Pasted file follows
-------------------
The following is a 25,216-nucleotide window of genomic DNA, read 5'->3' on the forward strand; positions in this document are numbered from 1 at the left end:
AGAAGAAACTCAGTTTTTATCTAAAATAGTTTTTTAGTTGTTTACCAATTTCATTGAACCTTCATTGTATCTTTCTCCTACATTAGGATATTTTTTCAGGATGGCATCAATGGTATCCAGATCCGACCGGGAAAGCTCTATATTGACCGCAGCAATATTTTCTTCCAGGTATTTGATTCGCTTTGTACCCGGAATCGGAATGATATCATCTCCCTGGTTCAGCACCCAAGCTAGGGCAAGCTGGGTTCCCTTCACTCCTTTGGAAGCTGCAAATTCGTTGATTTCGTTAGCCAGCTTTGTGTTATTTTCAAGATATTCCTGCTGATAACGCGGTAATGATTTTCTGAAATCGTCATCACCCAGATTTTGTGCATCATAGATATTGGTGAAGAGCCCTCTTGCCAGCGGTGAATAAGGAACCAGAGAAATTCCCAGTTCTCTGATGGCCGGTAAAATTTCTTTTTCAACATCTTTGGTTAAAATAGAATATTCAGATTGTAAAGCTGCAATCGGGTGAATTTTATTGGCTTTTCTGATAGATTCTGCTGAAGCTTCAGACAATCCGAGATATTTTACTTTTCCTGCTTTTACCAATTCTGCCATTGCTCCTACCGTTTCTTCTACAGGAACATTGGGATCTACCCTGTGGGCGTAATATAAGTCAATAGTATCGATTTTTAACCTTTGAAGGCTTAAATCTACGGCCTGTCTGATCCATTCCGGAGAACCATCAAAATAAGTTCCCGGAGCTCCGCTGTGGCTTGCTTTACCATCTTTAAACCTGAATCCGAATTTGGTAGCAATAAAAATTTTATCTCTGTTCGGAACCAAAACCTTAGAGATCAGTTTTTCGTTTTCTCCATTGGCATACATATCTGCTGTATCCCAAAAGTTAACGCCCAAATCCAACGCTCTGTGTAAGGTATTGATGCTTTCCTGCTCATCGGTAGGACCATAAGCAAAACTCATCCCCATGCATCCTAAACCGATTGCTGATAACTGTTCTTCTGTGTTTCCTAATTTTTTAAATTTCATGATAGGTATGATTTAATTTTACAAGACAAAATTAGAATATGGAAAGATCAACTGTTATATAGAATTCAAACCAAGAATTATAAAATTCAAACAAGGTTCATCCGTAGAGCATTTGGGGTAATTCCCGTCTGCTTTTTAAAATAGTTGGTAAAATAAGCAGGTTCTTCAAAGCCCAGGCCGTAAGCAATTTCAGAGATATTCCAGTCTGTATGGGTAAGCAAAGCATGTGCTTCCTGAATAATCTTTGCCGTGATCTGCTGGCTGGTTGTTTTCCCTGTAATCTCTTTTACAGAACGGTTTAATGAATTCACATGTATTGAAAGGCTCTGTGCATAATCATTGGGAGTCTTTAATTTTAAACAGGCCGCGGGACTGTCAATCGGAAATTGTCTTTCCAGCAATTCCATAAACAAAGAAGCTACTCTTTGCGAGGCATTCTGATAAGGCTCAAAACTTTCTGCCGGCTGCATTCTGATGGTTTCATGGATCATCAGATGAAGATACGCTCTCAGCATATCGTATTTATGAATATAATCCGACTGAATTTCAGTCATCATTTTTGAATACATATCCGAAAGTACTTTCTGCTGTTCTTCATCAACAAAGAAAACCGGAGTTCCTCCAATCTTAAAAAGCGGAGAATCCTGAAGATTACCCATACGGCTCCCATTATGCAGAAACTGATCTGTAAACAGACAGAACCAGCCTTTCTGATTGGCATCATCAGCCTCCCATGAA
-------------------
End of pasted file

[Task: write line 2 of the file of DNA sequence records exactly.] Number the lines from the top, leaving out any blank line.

AGAAGAAACTCAGTTTTTATCTAAAATAGTTTTTTAGTTGTTTACCAATTTCATTGAACCTTCATTGTATCTTTCTCCTACATTAGGATATTTTTTCAGGATGGCATCAATGGTATCCAGATCCGACCGGGAAAGCTCTATATTGACCGCAGCAATATTTTCTTCCAGGTATTTGATTCGCTTTGTACCCGGAATCGGAATGATATCATCTCCCTGGTTCAGCACCCAAGCTAGGGCAAGCTGGGTTCCCTTCACTCCTTTGGAAGCTGCAAATTCGTTGATTTCGTTAGCCAGCTTTGTGTTATTTTCAAGATATTCCTGCTGATAACGCGGTAATGATTTTCTGAAATCGTCATCACCCAGATTTTGTGCATCATAGATATTGGTGAAGAGCCCTCTTGCCAGCGGTGAATAAGGAACCAGAGAAATTCCCAGTTCTCTGATGGCCGGTAAAATTTCTTTTTCAACATCTTTGGTTAAAATAGAATATTCAGATTGTAAAGCTGCAATCGGGTGAATTTTATTGGCTTTTCTGATAGATTCTGCTGAAGCTTCAGACAATCCGAGATATTTTACTTTTCCTGCTTTTACCAATTCTGCCATTGCTCCTACCGTTTCTTCTACAGGAACATTGGGATCTACCCTGTGGGCGTAATATAAGTCAATAGTATCGATTTTTAACCTTTGAAGGCTTAAATCTACGGCCTGTCTGATCCATTCCGGAGAACCATCAAAATAAGTTCCCGGAGCTCCGCTGTGGCTTGCTTTACCATCTTTAAACCTGAATCCGAATTTGGTAGCAATAAAAATTTTATCTCTGTTCGGAACCAAAACCTTAGAGATCAGTTTTTCGTTTTCTCCATTGGCATACATATCTGCTGTATCCCAAAAGTTAACGCCCAAATCCAACGCTCTGTGTAAGGTATTGATGCTTTCCTGCTCATCGGTAGGACCATAAGCAAAACTCATCCCCATGCATCCTAAACCGATTGCTGATAACTGTTCTTCTGTGTTTCCTAATTTTTTAAATTTCATGATAGGTATGATTTAATTTTACAAGACAAAATTAGAATATGGAAAGATCAACTGTTATATAGAATTCAAACCAAGAATTATAAAATTCAAACAAGGTTCATCCGTAGAGCATTTGGGGTAATTCCCGTCTGCTTTTTAAAATAGTTGGTAAAATAAGCAGGTTCTTCAAAGCCCAGGCCGTAAGCAATTTCAGAGATATTCCAGTCTGTATGGGTAAGCAAAGCATGTGCTTCCTGAATAATCTTTGCCGTGATCTGCTGGCTGGTTGTTTTCCCTGTAATCTCTTTTACAGAACGGTTTAATGAATTCACATGTATTGAAAGGCTCTGTGCATAATCATTGGGAGTCTTTAATTTTAAACAGGCCGCGGGACTGTCAATCGGAAATTGTCTTTCCAGCAATTCCATAAACAAAGAAGCTACTCTTTGCGAGGCATTCTGATAAGGCTCAAAACTTTCTGCCGGCTGCATTCTGATGGTTTCATGGATCATCAGATGAAGATACGCTCTCAGCATATCGTATTTATGAATATAATCCGACTGAATTTCAGTCATCATTTTTGAATACATATCCGAAAGTACTTTCTGCTGTTCTTCATCAACAAAGAAAACCGGAGTTCCTCCAATCTTAAAAAGCGGAGAATCCTGAAGATTACCCATACGGCTCCCATTATGCAGAAACTGATCTGTAAACAGACAGAACCAGCCTTTCTGATTGGCATCATCAGCCTCCCATGAA